From the shallot to the calcot, these underground bulbs of de ‘light’ have and always will be the foundations of our food. Name me any main dish that does not involve this ingredient – and I will give you a fiver. Yes, the onion has been bringing tears to our eyes (literally) for over five millennia. Dishes where onions play the lead role do exist, namely, the tanged French onion soup and the aromatic Bhaji. But its reputation would certainly suit the award for best supporting actor, due to its based umami flavour and subtle sweetness that without would surely be missed in our food like Shrek without Donkey.

First found in the gardens of China and the writings of India in 5000BC, before promotion to objects of worship by the ancient Egyptians in 3500BC, onions have taken a very interesting journey of time around the world before finding their way to the frying pan. The Greeks used them as archaic steroids for Olympians in the first century while the Middle Ages viewed them as rent payments and wedding gifts.

In regards to growth, they begin their – soon to be extremely useful – life as tiny seeds before sprouting into its close relative, the scallion. Then the main bulb swells like Kim K’s behind to perfectly form the ever familiar onion, which then gets snipped from its umbilical cord (the roots) and a haircut (sniping the scallion).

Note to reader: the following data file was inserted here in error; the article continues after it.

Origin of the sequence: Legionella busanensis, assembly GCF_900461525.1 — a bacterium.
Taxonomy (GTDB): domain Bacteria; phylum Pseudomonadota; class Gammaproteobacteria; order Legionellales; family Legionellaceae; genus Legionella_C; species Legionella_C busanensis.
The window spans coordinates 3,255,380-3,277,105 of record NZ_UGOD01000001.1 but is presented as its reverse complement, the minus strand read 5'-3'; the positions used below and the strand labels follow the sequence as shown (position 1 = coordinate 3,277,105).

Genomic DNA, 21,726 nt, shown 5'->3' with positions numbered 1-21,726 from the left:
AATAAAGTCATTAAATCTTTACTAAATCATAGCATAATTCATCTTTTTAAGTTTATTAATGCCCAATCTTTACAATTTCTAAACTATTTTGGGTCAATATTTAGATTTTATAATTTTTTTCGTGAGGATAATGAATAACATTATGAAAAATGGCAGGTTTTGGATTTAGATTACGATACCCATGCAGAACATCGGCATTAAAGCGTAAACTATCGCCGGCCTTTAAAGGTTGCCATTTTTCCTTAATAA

Once offered to the chef (after purchase from almost any grocer) the onion will finally meet its most likely of fates – the requiem of slicing and dicing of the knife. That familiar first cut through its papery skin to the grating crunch of its ripe and layered flesh, leading to the stinging haze evoked by the sulphur rich oil causing the inevitable waterworks in our eyes.

Fun fact: ways to avoid this involve wearing goggles; freezing the onion or holding your breath.

Rumour has it – none of these completely work…

Then it’s time to perform the famous line in almost every savoury recipe: sauté the onions until soft! Sizzling and softening through oil or butter emitting sweet smelling wafts of planted earth around the kitchen. Finally, however served, expect a soft (or hardened if raw) bite of lucid veg crunch in the teeth swelling the mouth with that pungent flavour that would suit any dish – after all onions are the foundations of our food.

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